Good Bye Newcastle United, Hello to the Baggies

I am going to take a small break from World Cup 2006 to continue my series “From Ashill to Arsenal”. My last article was about Life with Keving Keegan and Newcastle United FC in the early 90s. My professional career started there and lasted for 2 ½ years before being sold to West Bromwich Albion (WBA). Keegan had asked me to his office to inform me that WBA had made a bid of £100,000 for me, but due to the fact that the club had no money they were going to take me on loan until the end of the season.

With only 11 games left of their season WBA were on the fringes of the play-offs in Division 2 of the English league and needed to put together a fantastic run in to make the play-offs. Keegan told me that Newcastle United had accepted the bid and that it was now up to me to decide what to do. I was languishing in the reserves at Newcastle and jumped at the chance to resurrect my career.

I hired an agent to represent me in my talks with Ossie Ardiles and WBA, as I felt I needed some assistance in my discussions with the new club. With Agent in tow, I met with Ossie in his office. Ossie asked the Agent to leave and told me that he would not be necessary as they would not be able to pay me much more than my previous club. Then asked what I wanted to do. I thought that was very fair of Ossie. I think he knew that I was going to be paying a cut of my salary to this guy for no reason. However I had made my mind up and the agent came back into the office to continue the discussions. Ossie was right. They were not going to pay me any more money, no matter how we tried to argue the case.

We agreed the 3 year contract and Ossie invited me to stay that evening in the Moat House hotel next to the Hawthorns, WBA compact stadium. WBA had a match that evening and so Ossie gave me a ticket to savour the atmosphere at the Hawthorns. I was very excited to be a part of a team again and quietly entered the stadium to join the throng of passionate Baggies fans. I was standing on the Terrace with the other fans, none of them knowing that I was their new Striker, anonymously watching my new team for the first time. I had butterflies in my stomach watching the game and couldn’t wait to get started.

I had let my fitness levels drop considerably in my time at Newcastle, due to a total lack of motivation and opportunity in Keegans new look squad (see my previous post). But that wasn’t going to dampen my spirit and I was so excited to be playing football again. My first game was away against Bradford. I was a substitute and made my debut late in the second half scoring with a soaring header in the final minutes of the match.

Now I was in with a chance for the next game at home and sure enough I was given the nod to start. I’m sure the fans were interested to see who the new center forward was. I made my debut with Bob Taylor as my strike partner, who I struck up a great partnership over the coming few seasons.

This game however was to prove how bad my fitness levels really were. We were losing the match by half time and I was treading water after only 30 minutes of the match. The pace was fast and furious and I was unaccustomed to this speed of play, having only seen the slow paced reserve team football for the last 2 years. I was very tired after the first half hour and I was off the pace of the game. The WBA fans soon let me know what they thought of me as I was getting booed by a large percentage of the 15,000 or so home fans.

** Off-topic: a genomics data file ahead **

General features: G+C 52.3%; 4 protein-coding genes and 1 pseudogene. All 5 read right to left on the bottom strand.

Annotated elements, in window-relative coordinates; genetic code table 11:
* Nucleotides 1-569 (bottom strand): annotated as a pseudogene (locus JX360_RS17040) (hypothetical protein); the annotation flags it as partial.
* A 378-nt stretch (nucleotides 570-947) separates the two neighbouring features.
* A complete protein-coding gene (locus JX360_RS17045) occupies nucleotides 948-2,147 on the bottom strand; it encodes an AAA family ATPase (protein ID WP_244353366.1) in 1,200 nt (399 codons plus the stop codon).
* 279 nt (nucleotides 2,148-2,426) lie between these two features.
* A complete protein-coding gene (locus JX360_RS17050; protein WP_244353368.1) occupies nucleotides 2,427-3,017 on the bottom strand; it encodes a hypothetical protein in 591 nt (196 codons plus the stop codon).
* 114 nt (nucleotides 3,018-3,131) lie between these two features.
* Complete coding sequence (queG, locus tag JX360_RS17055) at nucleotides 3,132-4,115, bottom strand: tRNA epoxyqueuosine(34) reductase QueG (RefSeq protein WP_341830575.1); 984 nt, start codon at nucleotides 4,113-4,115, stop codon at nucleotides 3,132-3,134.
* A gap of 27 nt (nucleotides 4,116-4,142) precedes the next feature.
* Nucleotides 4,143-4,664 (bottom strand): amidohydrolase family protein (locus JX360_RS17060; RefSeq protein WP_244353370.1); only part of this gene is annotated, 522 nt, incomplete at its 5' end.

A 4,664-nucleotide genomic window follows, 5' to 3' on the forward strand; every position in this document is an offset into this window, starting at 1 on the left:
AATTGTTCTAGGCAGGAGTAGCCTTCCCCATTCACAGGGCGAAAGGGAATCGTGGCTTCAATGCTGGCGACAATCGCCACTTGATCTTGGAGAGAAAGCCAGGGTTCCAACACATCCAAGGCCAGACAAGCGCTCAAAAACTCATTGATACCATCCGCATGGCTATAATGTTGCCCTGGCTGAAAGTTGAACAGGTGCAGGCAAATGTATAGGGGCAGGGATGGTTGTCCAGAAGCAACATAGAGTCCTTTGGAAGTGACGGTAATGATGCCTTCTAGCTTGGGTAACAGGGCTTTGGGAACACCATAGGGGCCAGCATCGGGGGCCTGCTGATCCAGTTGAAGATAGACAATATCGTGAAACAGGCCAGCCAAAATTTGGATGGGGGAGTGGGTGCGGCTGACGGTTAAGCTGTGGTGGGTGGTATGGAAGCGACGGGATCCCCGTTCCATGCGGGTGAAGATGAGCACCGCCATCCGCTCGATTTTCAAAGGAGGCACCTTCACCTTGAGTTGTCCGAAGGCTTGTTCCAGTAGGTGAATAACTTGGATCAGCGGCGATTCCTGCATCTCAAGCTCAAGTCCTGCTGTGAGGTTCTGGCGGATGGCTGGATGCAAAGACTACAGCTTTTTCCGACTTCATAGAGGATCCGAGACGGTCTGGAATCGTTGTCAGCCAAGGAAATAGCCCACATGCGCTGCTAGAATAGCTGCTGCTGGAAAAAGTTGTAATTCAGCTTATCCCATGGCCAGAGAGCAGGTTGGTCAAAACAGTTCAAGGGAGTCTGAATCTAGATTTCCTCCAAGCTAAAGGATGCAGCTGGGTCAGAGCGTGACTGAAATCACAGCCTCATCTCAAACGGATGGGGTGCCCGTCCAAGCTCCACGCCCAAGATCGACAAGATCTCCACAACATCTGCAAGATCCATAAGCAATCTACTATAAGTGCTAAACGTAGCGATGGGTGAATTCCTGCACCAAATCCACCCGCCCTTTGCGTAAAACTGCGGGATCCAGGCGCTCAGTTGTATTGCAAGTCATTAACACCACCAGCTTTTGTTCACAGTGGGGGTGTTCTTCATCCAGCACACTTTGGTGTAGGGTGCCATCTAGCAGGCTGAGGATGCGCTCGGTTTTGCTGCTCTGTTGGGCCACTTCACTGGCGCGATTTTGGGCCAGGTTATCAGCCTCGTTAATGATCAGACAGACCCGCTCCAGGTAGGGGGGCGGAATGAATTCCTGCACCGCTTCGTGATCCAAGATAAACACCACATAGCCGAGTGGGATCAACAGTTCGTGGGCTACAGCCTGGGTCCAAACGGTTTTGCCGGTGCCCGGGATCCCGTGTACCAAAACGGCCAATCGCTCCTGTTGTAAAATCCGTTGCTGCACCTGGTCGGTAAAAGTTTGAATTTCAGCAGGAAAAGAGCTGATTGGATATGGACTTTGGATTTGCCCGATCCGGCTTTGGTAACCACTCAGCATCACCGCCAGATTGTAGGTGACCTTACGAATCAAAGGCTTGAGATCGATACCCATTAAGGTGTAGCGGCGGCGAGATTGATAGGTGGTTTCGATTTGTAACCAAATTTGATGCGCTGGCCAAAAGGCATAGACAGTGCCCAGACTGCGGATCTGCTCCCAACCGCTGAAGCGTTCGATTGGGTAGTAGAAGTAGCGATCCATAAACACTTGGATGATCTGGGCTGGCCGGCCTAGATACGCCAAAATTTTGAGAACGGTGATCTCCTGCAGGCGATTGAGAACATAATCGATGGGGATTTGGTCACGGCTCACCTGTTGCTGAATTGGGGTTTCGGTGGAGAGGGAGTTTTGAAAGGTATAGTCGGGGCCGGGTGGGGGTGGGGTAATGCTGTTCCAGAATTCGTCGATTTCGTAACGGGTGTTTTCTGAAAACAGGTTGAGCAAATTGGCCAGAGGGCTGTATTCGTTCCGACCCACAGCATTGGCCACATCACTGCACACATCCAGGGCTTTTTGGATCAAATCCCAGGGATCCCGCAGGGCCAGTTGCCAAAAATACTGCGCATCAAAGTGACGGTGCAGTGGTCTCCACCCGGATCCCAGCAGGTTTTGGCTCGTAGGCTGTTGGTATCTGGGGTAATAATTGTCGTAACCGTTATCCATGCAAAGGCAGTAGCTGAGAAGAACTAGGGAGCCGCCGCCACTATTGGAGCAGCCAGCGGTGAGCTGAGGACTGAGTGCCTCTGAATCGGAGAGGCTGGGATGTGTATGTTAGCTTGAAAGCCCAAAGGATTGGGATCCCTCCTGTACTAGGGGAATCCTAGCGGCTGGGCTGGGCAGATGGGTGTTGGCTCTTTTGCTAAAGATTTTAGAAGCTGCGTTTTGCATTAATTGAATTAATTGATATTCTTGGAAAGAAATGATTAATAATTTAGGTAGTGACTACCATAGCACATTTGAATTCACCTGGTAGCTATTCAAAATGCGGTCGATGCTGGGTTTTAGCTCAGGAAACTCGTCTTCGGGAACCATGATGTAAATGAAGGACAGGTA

Oh dear.

The team was losing and we could not really afford to lose any more games otherwise we would slip further behind in the race to the play-offs. Ossie Ardiles was under a lot of pressure from the fans to substitute me, and had a fans favourite sitting on the bench to replace me. If he had made that substitution I think my career at WBA would have been very different as the fans picture of me would have been very different to the one that did actually materialize later in the game and for the rest of the season.

About 70 minutes into the match I pounced on a half chance to score the equalizing goal. The crowd went crazy. We were back in the game and I had also taken some pressure of myself. Then I scored a second only minutes later. We were winning and suddenly I had gone from Villain to Hero in a matter of minutes. Then incredibly I scored a third goal. In just 7 minutes I had scored 3 goals, we had won the game and I had made my mark in Baggies history, and also gave myself a lifeline with my new club.

I remember reading the papers and the marks out of 10 the following week. I must have been the only player in history to get 4s and 5s out of ten and yet score the winning hat-rick. Yet it was fully deserved as my performance had been awful. The line between success and failure is so thin and this series of events just goes to prove it. Had I been substituted who knows what would have happened.

The remaining games of the season saw the team put together an incredible run and I was able to get my fitness back during the next few matches. I was fortunate to be playing in an attack minded team that created lots of chances, and scored 9 goals in the final 10 games as we made the Division 2 play-offs.

Next we had to endure the nerve wrecking final few games of the season to see if we could gain promotion. Including a home and away 2 leg semi final against Swansea, followed by what was the ultimate game of my career, the Play off Final at Wembley Stadium (the home of English Football), in front of 80,000 fans.

Coming soon – the 1992 play off matches and the 5 year WBA manager lottery.

Read my other Articles about becoming a Professional Footballer :

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